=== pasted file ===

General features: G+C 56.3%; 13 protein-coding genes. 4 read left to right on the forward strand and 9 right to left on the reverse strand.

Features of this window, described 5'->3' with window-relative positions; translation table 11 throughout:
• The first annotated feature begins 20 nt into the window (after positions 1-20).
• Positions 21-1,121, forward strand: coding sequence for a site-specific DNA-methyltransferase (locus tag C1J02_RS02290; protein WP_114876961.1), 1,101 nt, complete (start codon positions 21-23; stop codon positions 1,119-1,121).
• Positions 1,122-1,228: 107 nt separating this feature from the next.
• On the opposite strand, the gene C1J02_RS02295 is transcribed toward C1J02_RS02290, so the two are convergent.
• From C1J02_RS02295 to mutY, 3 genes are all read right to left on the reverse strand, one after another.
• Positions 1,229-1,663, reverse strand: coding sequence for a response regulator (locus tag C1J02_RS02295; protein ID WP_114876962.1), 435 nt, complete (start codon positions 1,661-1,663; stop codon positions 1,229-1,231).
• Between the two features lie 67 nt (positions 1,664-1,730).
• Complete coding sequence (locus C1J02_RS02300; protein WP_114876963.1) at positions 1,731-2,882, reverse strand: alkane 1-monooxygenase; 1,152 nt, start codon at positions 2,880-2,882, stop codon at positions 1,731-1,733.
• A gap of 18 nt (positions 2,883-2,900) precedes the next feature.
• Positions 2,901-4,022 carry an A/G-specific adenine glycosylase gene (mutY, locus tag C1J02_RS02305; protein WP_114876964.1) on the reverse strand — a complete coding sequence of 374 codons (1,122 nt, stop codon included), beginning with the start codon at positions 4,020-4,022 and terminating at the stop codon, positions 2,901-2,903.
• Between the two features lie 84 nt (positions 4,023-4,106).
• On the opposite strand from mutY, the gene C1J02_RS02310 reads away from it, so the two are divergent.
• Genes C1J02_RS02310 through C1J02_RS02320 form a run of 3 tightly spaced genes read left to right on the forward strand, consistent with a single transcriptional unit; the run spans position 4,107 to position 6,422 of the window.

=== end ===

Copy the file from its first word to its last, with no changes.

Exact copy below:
General features: G+C 56.3%; 13 protein-coding genes. 4 read left to right on the forward strand and 9 right to left on the reverse strand.

Features of this window, described 5'->3' with window-relative positions; translation table 11 throughout:
• The first annotated feature begins 20 nt into the window (after positions 1-20).
• Positions 21-1,121, forward strand: coding sequence for a site-specific DNA-methyltransferase (locus tag C1J02_RS02290; protein WP_114876961.1), 1,101 nt, complete (start codon positions 21-23; stop codon positions 1,119-1,121).
• Positions 1,122-1,228: 107 nt separating this feature from the next.
• On the opposite strand, the gene C1J02_RS02295 is transcribed toward C1J02_RS02290, so the two are convergent.
• From C1J02_RS02295 to mutY, 3 genes are all read right to left on the reverse strand, one after another.
• Positions 1,229-1,663, reverse strand: coding sequence for a response regulator (locus tag C1J02_RS02295; protein ID WP_114876962.1), 435 nt, complete (start codon positions 1,661-1,663; stop codon positions 1,229-1,231).
• Between the two features lie 67 nt (positions 1,664-1,730).
• Complete coding sequence (locus C1J02_RS02300; protein WP_114876963.1) at positions 1,731-2,882, reverse strand: alkane 1-monooxygenase; 1,152 nt, start codon at positions 2,880-2,882, stop codon at positions 1,731-1,733.
• A gap of 18 nt (positions 2,883-2,900) precedes the next feature.
• Positions 2,901-4,022 carry an A/G-specific adenine glycosylase gene (mutY, locus tag C1J02_RS02305; protein WP_114876964.1) on the reverse strand — a complete coding sequence of 374 codons (1,122 nt, stop codon included), beginning with the start codon at positions 4,020-4,022 and terminating at the stop codon, positions 2,901-2,903.
• Between the two features lie 84 nt (positions 4,023-4,106).
• On the opposite strand from mutY, the gene C1J02_RS02310 reads away from it, so the two are divergent.
• Genes C1J02_RS02310 through C1J02_RS02320 form a run of 3 tightly spaced genes read left to right on the forward strand, consistent with a single transcriptional unit; the run spans position 4,107 to position 6,422 of the window.